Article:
Going into this movie I wasn’t very confident, as this undertaking is almost a no-win scenario: change too much and it stands to diminish a beloved story, play it too safe and it’s just a pointless retread that takes no risks. But somewhere between those cases there must exist an ideal compromise that both honours the spirit and style of the original while also being unique on its own merits. This movie doesn’t find it.
If you’ve seen the animated Beauty and the Beast, you’ve seen quite a lot of this one too. About half the film is shot-for-shot, line-for-line, beat-for-beat the same. Even in a few moments when it looks like the movie’s going to go down a different road for a character, it inevitably comes back to re-enactment from the 1991 film. The production design’s pretty good, if a bit too tidy at times. But the castle’s modelled on Versailles rather than the dark Gothic architecture of the original, which causes it to lose some of the mystery and gloom. As for the village, while I admire it’s an actual set, it’s not rustic enough to be believable as a country town.
Emma Watson is certainly pretty enough for the role of Belle but she doesn’t play the character in any interesting way. Most of the time she’s just doing her best Paige O’Hara impression, but with an English accent and it leaves no impact. Kevin Kline as her father Maurice is good though, his character’s given a little more to work with and Kline really makes the best of what he’s given. The best of the live-action actors though is Luke Evans as Gaston who’s always been a comical villain, and Evans is clearly having a good time hamming it up. Josh Gad’s LeFou however is a bit of a disappointment. This is a part Gad seems almost born to play, but he takes a character who was a fun and funny henchman and turns him into a one-note comic relief. His defining characteristic is how hopelessly he’s infatuated with Gaston and it’s almost entirely played for laughs.
Ewan McGregor, Ian McKellen, and Emma Thompson play Lumiere, Cogsworth, and Mrs. Potts respectively and all do a decent job. I didn’t mind Lumiere’s design as much as I thought I would, though Mrs. Potts still looks a bit awkward. As for Beast -Dan Stevens is okay, but the character doesn’t work. In terms of his design, he’s not beastly enough, bearing only a couple tiny fangs and not a lot of fur making the theme of inner beauty resonate less. But the other problem is he’s motion-capture and it’s never enough that you feel he occupies the same space as Belle. Because of this, they don’t have a believable chemistry, which really is a necessity for a film that hinges on its’ romance. And it’s irritating because Beast could easily be rendered with practical effects, the right kind of make-up and prosthetics. Just look at what they did with Jean Marais in the 1946 version for instance. It also doesn’t help that Beast is written very blandly, and while sticking identically to so many other scenes, among what the film does cut are his early signs of development. It’s Lumiere who gives Belle her own room, not Beast, for example. Oh and by the way, Stanley Tucci, Audra MacDonald, and Gugu Mbatha-Raw are all in this movie playing parts any extra could have, which is an insult to their talents.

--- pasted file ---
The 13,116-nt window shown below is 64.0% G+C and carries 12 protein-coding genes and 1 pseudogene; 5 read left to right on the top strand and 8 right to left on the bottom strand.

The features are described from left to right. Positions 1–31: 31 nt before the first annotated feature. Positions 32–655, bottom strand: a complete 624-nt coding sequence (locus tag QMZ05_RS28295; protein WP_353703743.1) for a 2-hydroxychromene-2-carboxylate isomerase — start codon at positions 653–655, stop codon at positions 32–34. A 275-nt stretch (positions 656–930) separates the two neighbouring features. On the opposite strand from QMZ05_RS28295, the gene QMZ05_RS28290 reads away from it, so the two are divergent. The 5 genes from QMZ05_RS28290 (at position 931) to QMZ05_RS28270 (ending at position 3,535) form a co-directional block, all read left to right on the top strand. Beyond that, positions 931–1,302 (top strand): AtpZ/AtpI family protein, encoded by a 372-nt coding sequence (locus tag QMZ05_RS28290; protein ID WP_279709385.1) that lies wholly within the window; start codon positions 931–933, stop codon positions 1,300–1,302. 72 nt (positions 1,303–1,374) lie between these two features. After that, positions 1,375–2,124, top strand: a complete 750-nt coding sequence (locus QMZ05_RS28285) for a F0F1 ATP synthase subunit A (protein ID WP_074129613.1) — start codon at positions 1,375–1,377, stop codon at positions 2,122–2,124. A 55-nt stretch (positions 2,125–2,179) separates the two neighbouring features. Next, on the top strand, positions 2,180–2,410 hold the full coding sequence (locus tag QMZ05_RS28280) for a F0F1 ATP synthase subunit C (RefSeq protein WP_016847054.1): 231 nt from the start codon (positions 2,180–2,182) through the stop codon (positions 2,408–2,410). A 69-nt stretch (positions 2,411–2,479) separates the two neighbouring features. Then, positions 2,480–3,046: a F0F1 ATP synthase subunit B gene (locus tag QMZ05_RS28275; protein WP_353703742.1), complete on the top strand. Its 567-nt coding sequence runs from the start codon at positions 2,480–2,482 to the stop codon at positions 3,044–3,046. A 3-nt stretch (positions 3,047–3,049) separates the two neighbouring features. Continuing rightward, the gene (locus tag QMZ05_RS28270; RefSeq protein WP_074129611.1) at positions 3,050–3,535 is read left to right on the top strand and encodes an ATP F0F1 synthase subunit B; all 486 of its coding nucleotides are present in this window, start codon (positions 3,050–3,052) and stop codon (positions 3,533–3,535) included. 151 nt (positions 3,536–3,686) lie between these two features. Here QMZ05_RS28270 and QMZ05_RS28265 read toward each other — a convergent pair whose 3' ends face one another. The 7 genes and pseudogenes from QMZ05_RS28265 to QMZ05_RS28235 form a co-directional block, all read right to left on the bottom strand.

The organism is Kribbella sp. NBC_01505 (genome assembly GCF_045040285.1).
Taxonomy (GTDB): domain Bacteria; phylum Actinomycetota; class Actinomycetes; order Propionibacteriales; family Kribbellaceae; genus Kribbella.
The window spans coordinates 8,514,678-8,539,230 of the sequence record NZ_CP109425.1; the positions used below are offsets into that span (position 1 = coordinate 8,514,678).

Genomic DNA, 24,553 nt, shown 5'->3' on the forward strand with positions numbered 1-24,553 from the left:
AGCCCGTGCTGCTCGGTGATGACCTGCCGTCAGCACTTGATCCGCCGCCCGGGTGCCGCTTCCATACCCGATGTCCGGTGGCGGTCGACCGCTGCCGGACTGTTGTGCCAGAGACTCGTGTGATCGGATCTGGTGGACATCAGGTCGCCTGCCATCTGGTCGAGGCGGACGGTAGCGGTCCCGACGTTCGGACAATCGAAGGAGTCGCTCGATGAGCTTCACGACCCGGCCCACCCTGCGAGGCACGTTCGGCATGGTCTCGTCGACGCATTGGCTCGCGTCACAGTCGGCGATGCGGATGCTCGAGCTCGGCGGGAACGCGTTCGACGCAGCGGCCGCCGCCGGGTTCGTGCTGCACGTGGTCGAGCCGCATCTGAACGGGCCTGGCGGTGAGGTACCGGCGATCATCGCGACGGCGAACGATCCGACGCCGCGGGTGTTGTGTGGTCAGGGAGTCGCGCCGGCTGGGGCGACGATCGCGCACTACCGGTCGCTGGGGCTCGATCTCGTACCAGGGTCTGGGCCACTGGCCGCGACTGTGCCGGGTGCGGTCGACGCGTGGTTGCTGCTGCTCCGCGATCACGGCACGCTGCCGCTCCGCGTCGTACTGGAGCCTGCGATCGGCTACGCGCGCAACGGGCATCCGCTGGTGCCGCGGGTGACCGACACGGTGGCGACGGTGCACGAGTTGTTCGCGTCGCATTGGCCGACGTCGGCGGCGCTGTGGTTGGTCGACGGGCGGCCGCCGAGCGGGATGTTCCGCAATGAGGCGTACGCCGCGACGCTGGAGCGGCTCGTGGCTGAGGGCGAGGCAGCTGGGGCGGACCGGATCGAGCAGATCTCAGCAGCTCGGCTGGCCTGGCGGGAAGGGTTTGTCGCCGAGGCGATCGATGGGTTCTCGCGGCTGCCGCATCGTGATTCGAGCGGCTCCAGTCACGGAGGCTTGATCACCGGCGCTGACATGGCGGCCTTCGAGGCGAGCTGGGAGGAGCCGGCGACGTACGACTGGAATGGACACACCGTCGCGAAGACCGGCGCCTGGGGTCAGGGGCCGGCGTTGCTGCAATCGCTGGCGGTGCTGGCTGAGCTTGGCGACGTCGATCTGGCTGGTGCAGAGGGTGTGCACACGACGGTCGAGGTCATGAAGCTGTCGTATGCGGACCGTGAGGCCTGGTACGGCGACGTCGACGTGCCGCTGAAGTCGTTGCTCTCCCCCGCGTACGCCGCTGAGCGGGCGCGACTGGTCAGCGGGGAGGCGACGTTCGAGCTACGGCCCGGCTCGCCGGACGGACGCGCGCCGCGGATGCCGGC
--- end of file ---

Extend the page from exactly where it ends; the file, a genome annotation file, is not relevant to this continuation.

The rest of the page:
Every song from the Disney movie is replicated here and their visuals would be impressive if we hadn’t seen them before. “Gaston” and “The Mob Song” do a few different things that I like, but generally they tread the same water. The new songs are forgettable, save for “Evermore” which is okay. “Home” from the Broadway show makes an appearance, but only as incidental music. The singing itself is decent at best, though through the use of auto-tune it’s hard to determine who’s actually a legitimately good singer.
The biggest problem with this film is the same issue the Cinderella remake had, in that it’s trying to apply logic to a fairy tale. Fairy tales have always relied on emotion more than logic to drive their stories, and when this movie attempts to explain the circumstances of its world, it takes you out of the experience. There’s a reason most fairy tales don’t have a specific setting or history. But this film makes no mistake when it takes place, or what the state of the world is. I’m not kidding at one point, the leads go to Paris! Much like how Cinderella tried to rectify the problems of the original, creating new ones in the process, this movie attempts to explain too much. Like how no one knew about the prince who once lived in a castle not too far away; there’s an explanation in this film but it’s laughably lazy and needless. Other additions just raise further questions and never mean anything by the films’ end. They’re pointless excursions there to lengthen the runtime. The filmmakers also seemed to feel a need to give Beast more of a backstory which actually incredibly hurts the character. I won’t spoil it, but it attributes his aggressive, selfish behaviour to someone else, completely nullifying his character arc and the reason for the viewer to relate to him. Of course this and a couple other new details add up to nothing, because the movie has to ultimately duplicate the original.
I feel bad because director Bill Condon and the cast and crew put a lot of effort into this movie. But it just amounts to a pointless shadow of the original Disney classic. It doesn’t take any real risks like diminishing the songs or sticking closer to the centuries-old tale. What it feels like is a movie that’s arrogantly trying to be better than the original because it’s live-action, but not realizing or focusing on what made the original so great to begin with.